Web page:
Thursday, April 5, 2007

Blog Slog?

I was reluctant to start this blog for a number of reasons. Serendipitously, a witty op-art artist helped me explain one reason why in today's New York Times...

Seriously, though, are those of us who love technology and its potential to democratize the world (yes, I count myself as one of them... but still...) taking ourselves a bit too seriously? Are blogs in danger of becoming the next bastion of elitism, with a handful that are "names" read by many but most ignored? Do people really take the time and read others' blogs or have they become another vestige of a narcissistic culture in which we all bloviate what we think just because we love to hear our own voices?
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Monday, April 2, 2007


Welcome to a blog on all things citizen-centered.

What does “citizen-centered” mean? Good question. An answer can be found in a white paper I wrote—with lots of input and ideas from a wide array of terrific people and support from the Case Foundation—Citizens at the Center: A New Approach to Civic Engagement.

A lot of folks have asked why this paper was written... No, it wasn’t the result of some interminable planning process or huge academic research project—you know, the things that most foundations like to fund.

It emerged from a rather casual conversation with Ben Binswanger, CEO of the Case Foundation, in Washington, D.C. last summer. That casual convo started with a rather difficult question: Millions and millions of dollars have been funneled into a slew of service and civic engagement programs and projects, but have they made a difference in whether Americans are involved and engaged in civic life?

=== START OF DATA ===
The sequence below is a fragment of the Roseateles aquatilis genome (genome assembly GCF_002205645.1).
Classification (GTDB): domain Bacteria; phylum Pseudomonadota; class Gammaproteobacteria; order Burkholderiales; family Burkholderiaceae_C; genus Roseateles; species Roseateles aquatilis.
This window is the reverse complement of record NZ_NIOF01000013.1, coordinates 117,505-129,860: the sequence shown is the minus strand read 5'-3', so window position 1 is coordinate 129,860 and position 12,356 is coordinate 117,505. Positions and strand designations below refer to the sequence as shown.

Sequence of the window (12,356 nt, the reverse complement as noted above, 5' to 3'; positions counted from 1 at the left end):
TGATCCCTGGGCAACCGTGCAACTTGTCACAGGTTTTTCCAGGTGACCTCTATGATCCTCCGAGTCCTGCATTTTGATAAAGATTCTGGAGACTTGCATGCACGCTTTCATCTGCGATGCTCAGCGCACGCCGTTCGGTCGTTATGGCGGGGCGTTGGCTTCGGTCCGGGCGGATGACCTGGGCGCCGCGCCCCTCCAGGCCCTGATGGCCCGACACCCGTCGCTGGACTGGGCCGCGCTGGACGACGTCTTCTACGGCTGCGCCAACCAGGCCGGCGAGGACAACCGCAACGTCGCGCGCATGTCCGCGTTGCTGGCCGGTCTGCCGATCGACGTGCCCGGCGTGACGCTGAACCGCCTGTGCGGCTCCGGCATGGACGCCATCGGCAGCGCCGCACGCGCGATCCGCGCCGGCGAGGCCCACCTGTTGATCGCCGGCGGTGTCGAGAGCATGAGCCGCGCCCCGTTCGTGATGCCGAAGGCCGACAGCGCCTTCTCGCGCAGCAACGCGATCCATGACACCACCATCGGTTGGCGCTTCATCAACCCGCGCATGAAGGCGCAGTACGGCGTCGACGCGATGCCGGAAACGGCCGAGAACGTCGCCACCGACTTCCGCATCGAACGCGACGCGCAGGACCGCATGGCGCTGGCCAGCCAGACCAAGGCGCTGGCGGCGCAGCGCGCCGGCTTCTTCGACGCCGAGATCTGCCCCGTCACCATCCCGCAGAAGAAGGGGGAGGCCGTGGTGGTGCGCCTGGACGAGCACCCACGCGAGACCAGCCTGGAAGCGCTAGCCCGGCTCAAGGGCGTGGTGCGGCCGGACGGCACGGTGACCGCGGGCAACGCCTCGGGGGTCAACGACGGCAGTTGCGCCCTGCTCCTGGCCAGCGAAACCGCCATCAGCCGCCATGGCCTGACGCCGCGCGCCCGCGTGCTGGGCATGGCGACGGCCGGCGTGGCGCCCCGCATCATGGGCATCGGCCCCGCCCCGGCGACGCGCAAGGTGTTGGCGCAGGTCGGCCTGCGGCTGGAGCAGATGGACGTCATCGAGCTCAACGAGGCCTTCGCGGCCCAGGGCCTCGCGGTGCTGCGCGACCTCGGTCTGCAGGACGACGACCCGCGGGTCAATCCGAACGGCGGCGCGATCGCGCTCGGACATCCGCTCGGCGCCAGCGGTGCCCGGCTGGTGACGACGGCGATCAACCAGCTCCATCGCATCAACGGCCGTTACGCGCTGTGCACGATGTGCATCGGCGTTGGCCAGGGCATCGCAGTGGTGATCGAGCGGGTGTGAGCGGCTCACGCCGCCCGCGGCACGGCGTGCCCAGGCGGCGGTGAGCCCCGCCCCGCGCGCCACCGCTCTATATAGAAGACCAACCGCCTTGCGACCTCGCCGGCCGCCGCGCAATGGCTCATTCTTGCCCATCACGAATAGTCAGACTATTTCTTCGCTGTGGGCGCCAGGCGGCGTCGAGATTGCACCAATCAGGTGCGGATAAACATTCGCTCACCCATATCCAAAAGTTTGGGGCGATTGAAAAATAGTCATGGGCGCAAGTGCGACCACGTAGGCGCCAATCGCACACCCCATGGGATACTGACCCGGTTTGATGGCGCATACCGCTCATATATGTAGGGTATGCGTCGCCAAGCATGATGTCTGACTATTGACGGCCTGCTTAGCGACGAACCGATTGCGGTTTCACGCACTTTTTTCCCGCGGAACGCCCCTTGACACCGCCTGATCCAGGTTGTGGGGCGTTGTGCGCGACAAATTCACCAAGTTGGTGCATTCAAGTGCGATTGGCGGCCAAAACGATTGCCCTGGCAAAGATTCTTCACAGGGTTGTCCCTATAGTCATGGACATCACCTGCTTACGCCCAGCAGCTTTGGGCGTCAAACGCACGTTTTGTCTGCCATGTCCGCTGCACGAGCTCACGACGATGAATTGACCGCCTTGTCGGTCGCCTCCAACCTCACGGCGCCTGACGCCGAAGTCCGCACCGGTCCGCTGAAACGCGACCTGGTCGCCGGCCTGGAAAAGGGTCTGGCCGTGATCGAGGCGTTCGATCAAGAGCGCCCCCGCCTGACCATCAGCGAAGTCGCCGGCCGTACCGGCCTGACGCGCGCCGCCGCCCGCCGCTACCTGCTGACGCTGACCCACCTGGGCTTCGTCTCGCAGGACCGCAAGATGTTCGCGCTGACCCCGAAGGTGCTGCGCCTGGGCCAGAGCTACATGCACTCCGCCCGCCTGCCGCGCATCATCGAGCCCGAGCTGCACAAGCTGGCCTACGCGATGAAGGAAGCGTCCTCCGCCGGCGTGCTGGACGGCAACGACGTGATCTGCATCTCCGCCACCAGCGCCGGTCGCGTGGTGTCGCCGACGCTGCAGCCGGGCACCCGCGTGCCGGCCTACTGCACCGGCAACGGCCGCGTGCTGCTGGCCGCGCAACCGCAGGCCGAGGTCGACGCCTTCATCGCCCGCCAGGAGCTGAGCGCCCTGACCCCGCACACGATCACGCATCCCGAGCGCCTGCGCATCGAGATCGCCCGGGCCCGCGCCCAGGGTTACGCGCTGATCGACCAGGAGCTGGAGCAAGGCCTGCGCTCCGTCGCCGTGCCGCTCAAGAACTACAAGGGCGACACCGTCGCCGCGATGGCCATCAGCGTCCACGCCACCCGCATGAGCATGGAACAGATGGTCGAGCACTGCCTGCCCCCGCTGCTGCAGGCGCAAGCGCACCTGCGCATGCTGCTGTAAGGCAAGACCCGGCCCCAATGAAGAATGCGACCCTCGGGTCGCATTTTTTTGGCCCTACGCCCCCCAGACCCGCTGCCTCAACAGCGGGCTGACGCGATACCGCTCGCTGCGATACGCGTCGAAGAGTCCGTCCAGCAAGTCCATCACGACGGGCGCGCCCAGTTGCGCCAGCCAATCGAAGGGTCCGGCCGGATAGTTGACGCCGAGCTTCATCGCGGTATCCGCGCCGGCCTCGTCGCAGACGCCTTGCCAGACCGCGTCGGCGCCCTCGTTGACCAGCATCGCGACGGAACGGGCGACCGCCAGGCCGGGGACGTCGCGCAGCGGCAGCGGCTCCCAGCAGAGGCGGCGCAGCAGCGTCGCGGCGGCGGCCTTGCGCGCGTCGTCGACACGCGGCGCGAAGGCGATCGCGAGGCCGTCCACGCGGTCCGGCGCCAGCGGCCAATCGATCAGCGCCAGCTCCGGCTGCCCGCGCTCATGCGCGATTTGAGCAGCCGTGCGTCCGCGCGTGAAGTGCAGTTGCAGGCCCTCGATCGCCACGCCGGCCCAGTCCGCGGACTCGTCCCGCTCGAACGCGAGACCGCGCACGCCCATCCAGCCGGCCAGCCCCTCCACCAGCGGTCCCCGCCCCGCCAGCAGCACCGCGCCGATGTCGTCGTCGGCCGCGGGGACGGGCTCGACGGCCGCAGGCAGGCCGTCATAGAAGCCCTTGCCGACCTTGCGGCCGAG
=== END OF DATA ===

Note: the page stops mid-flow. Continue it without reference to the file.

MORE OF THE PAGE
Yikes. But good question. And it's one that's a bit glossed over in service and civic engagement circles where it’s often assumed that the good intentions and deeds of some people will fuel a massive transformation in our society. I like to think that it will, but the skeptic in me and many others who have never heard of Americorps would like to see some evidence that all these efforts will lead to the sum of something greater than its parts.

That something is a deeper cultural ethos—one in which civic engagement is not only expected of citizens but is embraced by them as a fundamental part of their daily lives. That’s tougher than figuring out how many trees were planted, rivers cleaned up or people who voted. But it’s equally important, especially if we want to make sure those kinds of efforts expand and grow in communities. So, has that happened? To find out, I interviewed a slew of people who’ve been writing about service and civic engagement, thinking about it, and doing it in real communities.

We found that although there's a deep tradition of service in America, many people still feel that it’s difficult to affect even the most basic quality-of-life issues in their neighborhoods and even more powerless when it comes to having an influence on larger issues such as the quality of their schools or decisions about land use. Americans also express despair over what appears to be the country’s drift away from its democratic and civic values toward a culture of celebrity, division, materialism, and isolation.

If we’re honest, I think most of us can relate to this feeling. I know I can.

So what to do? The paper offers some starting points. Of particular importance, according to our respondents, is giving citizens the chance to connect with one another—including those with whom they may disagree or have major differences—and figure out how they can work together to take action and address the issues or problems in their communities that they feel will improve them.

This kind of citizen-centered and citizen-created cultural approach is a subtle, yet powerful, shift from asking people to just plug into official programs or campaigns whose goals, agendas, and outcomes have been identified by others, usually experts or outsiders. Instead, it encourages people to come together in new civic spaces that help enhance a sense of connectedness and of being able to make a difference together as a community working toward the common good.